It’s hard to offer ideas to our local leaders, because they traditionally block out all views that don’t emanate from within their camp, but in this desperate time we would hope that they change their ways and process quickly every idea generated in this country to see if it has merit, and, if it does, that they implement it posthaste.
Belize shouldn’t be clutching at straws, but we are: we either become better, or we will suffer more than we need to. All of us know that we are wasteful, that we waste electricity, water, food, butane, gasoline, everything, to the detriment of the environment and to ourselves.
The portions of vegetables and fish that are typically discarded can be utilized immediately to increase wealth in our country. As much as 25% of vegetables and fruits end up on the garbage heap. There are numerous ways these wastes can be turned into food and other useful products, but the most common is to turn it into valuable organic fertilizers. We must enlist students across the country, from kindergarten to tertiary level; every school, every campus, must have a compost heap, and the rich fertilizer from those heaps should be used in school gardens, or sold to farmers to enrich their soil.
A 2013 FAO report says that Belizeans consumed 13.8kg of mostly locally produced fish per year, roughly 10 million pounds. The waste from domestically consumed fish wouldn’t be more than 10% or 15%, but researchers estimate that as much as 40% of wasted fish is generated in by-catch, as well as during the production and packaging of fish, lobster, conch and shrimps for the export market. This waste could make a valuable industry.
There is some fascinating research taking place into the uses of fish scales, but for the most part waste from fish can easily be processed to make fish oil and fish meal/cakes for animal and human consumption, and organic fertilizers for vegetable and ground food production. The heat energy to turn this waste into usable products could be generated from wind or solar so that we don’t have to become more dependent on the present sources of energy production.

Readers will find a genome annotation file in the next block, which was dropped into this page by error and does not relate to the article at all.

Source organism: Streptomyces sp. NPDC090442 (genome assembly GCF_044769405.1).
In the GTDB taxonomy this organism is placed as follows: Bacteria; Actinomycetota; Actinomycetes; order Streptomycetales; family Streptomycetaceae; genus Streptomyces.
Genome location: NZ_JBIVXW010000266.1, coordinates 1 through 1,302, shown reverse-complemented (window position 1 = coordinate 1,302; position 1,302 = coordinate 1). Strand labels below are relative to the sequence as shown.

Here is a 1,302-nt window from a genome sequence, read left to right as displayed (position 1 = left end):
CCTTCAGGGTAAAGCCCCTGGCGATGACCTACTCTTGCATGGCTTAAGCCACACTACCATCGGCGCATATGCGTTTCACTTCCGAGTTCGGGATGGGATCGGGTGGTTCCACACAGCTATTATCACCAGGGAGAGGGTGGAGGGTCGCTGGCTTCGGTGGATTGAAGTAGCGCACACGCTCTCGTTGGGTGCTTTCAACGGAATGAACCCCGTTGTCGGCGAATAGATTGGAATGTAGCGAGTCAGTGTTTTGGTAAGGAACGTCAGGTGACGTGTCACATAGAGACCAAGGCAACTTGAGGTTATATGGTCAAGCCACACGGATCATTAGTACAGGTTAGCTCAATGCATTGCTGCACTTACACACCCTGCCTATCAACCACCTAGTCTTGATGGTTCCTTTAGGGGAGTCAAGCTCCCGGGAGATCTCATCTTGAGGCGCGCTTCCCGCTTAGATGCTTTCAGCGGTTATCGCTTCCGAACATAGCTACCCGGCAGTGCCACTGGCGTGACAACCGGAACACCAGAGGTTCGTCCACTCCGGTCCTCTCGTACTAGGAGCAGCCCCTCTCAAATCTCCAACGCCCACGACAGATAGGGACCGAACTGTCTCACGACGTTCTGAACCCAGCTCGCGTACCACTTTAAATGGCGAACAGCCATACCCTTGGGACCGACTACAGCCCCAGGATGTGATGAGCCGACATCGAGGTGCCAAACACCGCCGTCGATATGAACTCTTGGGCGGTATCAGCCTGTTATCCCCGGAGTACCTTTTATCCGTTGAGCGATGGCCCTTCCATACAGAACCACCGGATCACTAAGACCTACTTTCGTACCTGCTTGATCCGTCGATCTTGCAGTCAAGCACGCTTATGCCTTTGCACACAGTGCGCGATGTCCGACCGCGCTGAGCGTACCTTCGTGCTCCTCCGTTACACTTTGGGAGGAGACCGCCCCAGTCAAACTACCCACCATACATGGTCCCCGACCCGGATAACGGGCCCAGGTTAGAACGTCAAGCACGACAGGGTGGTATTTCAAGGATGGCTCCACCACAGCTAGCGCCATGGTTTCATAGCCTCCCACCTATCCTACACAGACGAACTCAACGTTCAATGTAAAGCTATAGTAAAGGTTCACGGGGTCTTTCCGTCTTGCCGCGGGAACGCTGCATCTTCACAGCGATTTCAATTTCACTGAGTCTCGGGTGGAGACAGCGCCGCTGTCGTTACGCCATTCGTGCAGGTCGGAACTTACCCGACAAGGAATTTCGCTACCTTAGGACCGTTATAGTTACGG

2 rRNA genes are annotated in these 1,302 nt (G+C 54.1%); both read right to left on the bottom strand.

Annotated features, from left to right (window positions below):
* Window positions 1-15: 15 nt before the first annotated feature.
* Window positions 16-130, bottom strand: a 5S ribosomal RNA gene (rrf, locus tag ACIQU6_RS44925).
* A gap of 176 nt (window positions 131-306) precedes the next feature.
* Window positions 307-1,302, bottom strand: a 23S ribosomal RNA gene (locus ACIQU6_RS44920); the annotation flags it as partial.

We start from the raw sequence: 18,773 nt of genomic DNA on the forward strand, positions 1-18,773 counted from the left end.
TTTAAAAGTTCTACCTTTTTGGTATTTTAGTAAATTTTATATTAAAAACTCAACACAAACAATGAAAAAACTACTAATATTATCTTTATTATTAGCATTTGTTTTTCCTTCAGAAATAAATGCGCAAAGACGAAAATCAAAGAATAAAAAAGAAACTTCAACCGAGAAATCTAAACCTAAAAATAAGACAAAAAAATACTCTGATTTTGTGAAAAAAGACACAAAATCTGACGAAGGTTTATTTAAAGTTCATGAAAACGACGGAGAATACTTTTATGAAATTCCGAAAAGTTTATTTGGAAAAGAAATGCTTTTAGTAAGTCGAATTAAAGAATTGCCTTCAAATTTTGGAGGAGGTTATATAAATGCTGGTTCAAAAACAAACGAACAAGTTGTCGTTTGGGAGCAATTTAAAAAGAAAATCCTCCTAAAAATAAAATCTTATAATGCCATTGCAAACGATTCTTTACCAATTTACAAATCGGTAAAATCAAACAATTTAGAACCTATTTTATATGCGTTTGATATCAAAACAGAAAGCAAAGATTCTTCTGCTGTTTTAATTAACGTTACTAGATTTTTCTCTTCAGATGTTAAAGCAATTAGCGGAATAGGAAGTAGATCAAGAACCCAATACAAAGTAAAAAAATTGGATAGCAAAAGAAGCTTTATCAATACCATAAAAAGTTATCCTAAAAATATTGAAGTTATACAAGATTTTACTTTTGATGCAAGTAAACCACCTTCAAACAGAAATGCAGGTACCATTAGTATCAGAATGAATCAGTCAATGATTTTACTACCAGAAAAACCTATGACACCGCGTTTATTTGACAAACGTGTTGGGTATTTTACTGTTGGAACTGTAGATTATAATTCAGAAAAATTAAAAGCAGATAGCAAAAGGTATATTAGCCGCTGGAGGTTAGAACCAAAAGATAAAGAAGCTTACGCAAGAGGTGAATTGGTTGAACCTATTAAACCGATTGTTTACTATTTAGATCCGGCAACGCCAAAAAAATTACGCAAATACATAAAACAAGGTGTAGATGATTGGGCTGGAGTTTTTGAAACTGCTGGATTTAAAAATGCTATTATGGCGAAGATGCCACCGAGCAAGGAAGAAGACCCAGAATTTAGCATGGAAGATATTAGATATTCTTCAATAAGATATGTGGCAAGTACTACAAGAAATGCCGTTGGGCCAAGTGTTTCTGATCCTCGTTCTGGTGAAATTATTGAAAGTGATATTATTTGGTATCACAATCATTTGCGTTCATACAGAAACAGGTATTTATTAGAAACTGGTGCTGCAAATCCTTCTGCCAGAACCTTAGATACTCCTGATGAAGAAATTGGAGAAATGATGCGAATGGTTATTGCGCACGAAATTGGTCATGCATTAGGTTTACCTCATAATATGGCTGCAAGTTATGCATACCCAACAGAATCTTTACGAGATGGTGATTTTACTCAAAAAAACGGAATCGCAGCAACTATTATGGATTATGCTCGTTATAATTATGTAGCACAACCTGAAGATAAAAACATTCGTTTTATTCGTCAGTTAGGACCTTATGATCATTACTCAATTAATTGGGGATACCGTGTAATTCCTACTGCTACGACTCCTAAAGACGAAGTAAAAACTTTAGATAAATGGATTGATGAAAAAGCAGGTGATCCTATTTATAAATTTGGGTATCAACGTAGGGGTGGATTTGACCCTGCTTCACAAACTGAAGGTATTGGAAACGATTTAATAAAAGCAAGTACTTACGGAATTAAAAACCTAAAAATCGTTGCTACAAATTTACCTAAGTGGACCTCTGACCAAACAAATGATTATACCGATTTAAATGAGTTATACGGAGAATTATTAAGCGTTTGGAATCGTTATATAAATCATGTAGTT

A sorry lot of UDPees
Clearly Omar is a reluctant candidate, and green in regards to experience. Ah yer the Prime Minister and his family don’t like Patrick; John, among other things, gets mixed up with friends who are full-blown bandits; Darrell has Ms. Miller’s albatross contract around his neck and nobody will give him a seat; and if that lot isn’t miserable enough, imagine Sedi as Prime Minister after spending a lifetime saying bad things about George Price, and then declaring that the line our heroic surveyors drew between Belize and Guatemala was an artificial border.
Not much more than six weeks for neighbor to present their case
The Guatemalans have been saying for over a hundred years, spanning three centuries, that we belong to them, so it’s hard for them to turn back, even though they know they don’t have a case. I won’t go into the details about how we arrived here, going to court (International Court of Justice (ICJ)) to settle our differences. In summary, they decided that very kind proposals from the minds of a couple of men called FACILITATORS were not sufficient.
The people called FRIENDS kind of pushed the court solution, and the Guatemalans bit into it, at least that’s what we saw. My belief is that they were pulling a bluff, playing gung ho to trot out their lawyers, all the while knowing that Belize couldn’t bite on such a preposterous piece of bait.